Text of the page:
Hilal Isler is an essayist interested in borders, transnational identities, and the Turkish diaspora. Her recent work has been published in the Paris Review Daily, Literary Hub, Catapult, Electric Literature, and The Rumpus, and is forthcoming in The Cut and the LA Review of Books. She holds a doctorate from UPenn and teaches social justice at the University of Minnesota. At MacDowell she wrote about her evolving relationship to religion, and about the first Sufi saint (Rabia of Basra), part of her essay collection centering untold/under-told stories from the Muslim world.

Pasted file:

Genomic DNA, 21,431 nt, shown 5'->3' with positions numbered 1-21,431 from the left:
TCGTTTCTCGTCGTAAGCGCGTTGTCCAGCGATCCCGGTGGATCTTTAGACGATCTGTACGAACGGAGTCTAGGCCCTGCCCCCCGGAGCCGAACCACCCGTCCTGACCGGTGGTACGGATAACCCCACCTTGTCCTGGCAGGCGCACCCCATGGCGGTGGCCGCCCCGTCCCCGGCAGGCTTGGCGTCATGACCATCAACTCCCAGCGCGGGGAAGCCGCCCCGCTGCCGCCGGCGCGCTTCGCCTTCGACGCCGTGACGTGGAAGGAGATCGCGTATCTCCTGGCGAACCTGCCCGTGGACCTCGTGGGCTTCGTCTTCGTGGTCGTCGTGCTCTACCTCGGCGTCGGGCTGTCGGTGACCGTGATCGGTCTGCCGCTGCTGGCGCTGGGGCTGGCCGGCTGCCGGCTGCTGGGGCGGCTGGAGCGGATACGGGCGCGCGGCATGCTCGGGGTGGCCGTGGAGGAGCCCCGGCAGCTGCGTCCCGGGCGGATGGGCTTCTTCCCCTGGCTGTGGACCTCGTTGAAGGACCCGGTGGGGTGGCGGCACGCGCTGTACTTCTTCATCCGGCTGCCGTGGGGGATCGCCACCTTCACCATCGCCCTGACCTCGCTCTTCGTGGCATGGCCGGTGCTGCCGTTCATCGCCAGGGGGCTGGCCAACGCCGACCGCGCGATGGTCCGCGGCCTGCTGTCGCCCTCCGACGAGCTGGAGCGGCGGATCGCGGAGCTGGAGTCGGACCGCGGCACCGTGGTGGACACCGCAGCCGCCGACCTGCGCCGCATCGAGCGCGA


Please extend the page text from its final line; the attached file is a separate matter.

Hilal Isler worked in the MacDowell studio.
Built in 1912, Pine Studio was renamed MacDowell Studio in 1943 in recognition of support from a group of Edward MacDowell’s music students. It was built as a composers’ studio and the stuccoed walls were intended to be soundproof. Like many of the residency program's studios, MacDowell was winterized in the 1950s when the we began welcoming…